By Stuart Price, RSVP Communications, Alexandria, Virginia, USA
If nuclear energy is to have a future, a safe solution for long-term waste management must be found. Can all parties – pro and anti – reach an agreement?
Figure 1. Spencer Abraham has recommended that the Yucca Mountain site be developed as the USA’s first long-term geologic repository
To be blunt, the international nuclear energy industry is constipated. While nuclear energy has played a role in our energy infrastructure for the past 50 years, no party has yet devised a satisfactory way to manage nuclear wastes over the long term and complete the nuclear fuel cycle.
On the positive side, nuclear energy assets can generate large amounts of electricity cleanly. The nuclear energy industry is mature, and engineers know how to safely design nuclear reactors and generators. Today, nuclear energy provides 17 per cent of the world’s electricity, and most experts agree that we need it and other resources – like coal, natural gas, petroleum, hydroelectric, and other renewables – to power our world.
Looking ahead, our culture will require additional electricity to thrive, and nations around the world are reassessing how to produce this energy and maintain environmental standards. We are already seeing apparent evidence of global warming – a dynamic linked with fossil fuel plants. For instance, tidal waters have begun rising around the Pacific island nation of Tuvalu, near American Samoa, and an Antarctic ice shelf the size of Rhode Island shattered and collapsed into the sea in March 2002.
Nuclear energy generates electricity without releasing carbon dioxide. Replacing current fossil fuel energy resources with clean nuclear resources is one way nations can meet demands of the Kyoto Protocol.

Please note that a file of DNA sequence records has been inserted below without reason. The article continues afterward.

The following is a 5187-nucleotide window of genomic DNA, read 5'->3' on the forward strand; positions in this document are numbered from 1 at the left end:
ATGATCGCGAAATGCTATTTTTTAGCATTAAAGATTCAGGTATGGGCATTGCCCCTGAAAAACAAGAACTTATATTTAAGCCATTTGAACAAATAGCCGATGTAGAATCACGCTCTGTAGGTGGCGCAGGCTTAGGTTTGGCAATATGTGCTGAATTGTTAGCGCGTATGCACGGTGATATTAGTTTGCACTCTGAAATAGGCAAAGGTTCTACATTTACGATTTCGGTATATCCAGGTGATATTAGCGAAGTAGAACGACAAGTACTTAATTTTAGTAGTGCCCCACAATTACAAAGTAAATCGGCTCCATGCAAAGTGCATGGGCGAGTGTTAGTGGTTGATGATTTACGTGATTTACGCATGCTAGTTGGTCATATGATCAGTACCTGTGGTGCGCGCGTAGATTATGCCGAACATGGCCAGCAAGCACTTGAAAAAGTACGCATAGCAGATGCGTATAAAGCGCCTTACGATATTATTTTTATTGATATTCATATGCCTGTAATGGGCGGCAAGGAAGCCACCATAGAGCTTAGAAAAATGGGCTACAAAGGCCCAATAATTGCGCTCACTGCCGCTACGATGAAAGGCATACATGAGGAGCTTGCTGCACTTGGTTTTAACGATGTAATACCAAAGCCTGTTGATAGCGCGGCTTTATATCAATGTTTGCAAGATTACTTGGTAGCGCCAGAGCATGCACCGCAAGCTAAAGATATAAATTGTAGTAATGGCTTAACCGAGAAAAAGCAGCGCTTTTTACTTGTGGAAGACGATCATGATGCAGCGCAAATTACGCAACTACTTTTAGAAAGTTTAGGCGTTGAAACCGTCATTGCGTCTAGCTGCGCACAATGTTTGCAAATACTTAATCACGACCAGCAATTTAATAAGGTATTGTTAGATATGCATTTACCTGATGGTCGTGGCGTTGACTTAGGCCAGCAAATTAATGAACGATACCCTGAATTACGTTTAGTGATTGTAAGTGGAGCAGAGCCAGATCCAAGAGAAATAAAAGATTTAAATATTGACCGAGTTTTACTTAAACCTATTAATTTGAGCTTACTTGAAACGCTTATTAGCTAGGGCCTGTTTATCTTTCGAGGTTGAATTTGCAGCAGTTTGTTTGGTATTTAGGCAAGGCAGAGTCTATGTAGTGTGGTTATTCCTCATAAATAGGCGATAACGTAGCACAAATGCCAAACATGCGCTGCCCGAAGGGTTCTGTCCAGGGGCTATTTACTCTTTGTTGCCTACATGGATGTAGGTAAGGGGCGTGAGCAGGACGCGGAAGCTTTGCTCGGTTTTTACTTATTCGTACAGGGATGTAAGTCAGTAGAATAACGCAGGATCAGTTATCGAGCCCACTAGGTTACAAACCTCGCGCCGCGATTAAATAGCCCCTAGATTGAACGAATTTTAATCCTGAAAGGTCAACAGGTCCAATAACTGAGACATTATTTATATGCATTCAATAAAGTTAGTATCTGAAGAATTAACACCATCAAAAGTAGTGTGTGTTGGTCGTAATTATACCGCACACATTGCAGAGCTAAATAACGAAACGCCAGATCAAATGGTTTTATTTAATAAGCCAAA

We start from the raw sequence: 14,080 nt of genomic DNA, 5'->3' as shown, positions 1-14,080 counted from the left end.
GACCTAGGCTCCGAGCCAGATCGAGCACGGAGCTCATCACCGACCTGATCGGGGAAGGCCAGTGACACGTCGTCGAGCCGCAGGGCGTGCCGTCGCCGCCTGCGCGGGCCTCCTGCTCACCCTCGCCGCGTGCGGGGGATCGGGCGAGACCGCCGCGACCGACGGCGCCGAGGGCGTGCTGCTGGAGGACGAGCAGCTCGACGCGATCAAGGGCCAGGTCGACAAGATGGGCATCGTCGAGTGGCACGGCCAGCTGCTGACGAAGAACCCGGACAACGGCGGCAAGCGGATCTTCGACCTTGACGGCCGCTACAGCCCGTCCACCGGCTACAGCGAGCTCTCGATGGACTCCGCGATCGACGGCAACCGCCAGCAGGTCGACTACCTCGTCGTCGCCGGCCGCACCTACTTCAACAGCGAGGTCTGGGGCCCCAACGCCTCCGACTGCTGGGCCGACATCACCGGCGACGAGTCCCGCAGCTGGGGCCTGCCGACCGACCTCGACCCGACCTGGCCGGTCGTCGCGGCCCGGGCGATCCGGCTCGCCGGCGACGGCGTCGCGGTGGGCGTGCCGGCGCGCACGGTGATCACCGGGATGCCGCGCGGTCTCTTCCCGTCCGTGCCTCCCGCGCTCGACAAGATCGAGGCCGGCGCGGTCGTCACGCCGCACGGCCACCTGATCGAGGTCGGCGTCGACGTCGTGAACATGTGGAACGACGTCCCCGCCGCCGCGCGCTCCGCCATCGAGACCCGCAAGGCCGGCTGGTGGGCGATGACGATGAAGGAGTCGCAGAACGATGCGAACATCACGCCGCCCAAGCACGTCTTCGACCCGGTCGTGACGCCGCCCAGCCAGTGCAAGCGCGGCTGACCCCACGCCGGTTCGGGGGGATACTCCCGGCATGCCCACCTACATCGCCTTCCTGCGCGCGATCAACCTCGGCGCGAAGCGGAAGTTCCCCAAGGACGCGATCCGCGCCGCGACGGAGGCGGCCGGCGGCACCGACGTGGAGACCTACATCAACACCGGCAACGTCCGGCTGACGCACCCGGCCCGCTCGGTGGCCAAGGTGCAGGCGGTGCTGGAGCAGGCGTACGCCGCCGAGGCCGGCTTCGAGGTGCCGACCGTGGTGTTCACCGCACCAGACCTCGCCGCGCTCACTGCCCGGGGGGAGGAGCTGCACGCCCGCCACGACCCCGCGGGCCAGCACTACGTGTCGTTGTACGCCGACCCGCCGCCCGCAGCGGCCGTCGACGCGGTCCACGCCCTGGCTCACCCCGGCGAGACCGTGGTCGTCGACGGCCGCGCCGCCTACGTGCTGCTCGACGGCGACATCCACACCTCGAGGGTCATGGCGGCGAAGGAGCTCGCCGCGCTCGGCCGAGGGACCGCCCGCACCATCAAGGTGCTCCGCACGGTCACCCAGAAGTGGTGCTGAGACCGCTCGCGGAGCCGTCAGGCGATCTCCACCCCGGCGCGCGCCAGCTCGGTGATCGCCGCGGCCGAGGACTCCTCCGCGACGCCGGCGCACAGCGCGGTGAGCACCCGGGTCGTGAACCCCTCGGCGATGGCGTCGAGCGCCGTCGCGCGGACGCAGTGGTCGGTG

Before we can maximize the benefits of nuclear energy, we need to complete the nuclear fuel cycle and come up with a socially acceptable way to manage spent nuclear fuel rod assemblies (SNFs) and high level radioactive waste (HLW) materials.
Ethics and morals?
Some claim that this topic is difficult for political reasons, not technical ones. Engineers claim that they have seriously studied this issue since the 1970s, and that they have arrived at logical, responsible disposal strategies.
Other observers claim that this topic is difficult because it presents ethical and moral questions regarding coming generations and requires us to look far into the future. Hypothetically, if world leaders came to a mutual decision tomorrow in favour of deep geologic disposal, most observers would concede that we would not suffer any immediate adverse consequences. However, the deposited wastes would still pose a very real threat for thousands of years to come. Guidelines state that long-lived wastes should be securely isolated from the biosphere for 10 000 years.
What will happen to these repositories in 100 years? In 1000 years? In 10 000 years? Will future societies lose track of them? Will people try to retrieve these active wastes on purpose or accidentally in years to come? Or will future generations come up with a more practical way to deal with these wastes?
Engineers have studied many ways to manage long-term nuclear wastes – including partitioning and transmutation, indefinite storage that maintains retrievability, sub-seabed disposal, polar icecap disposal, and even launching the products into outer space.
Figure 3. Prototype vitrified waste canister
Of the options studied, deep geologic disposal is the preferred alternative. The heat producing properties of these wastes pose special challenges for engineers who develop waste repository models to predict future scenarios.
Over 25 nations have put forth plans to manage their SNF/HLWs. According to the US DOE Office of Civilian Radioactive Waste Management, most of these countries acknowledge that deep geologic disposal is a promising management option, but other alternatives are also being considered. A few countries noted below have made significant contributions to this international challenge.
Canada: Operators store SNFs in reactor pools for about six years before placing them in dry storage concrete structures. The nation plans to deposit its SNFs and HLWs in stable plutonic rock within the Canadian Shield. Officials will also evaluate the merits behind continued on-site storage at reactors as well as above or below-ground centralized storage.
China: Several new reactors are under construction or in the planning stage along China’s east coast. Current projections involve cooling SNFs in water pools at reactors for 15 years before reprocessing. Operators will vitrify the HLWs.
Officials are considering five sites for deep geologic disposal, including a proposed R&D lab in the Gobi Desert. They plan to conduct deep geologic disposal feasibility assessments from 2010 to 2020. Repository operations will probably begin after 2040.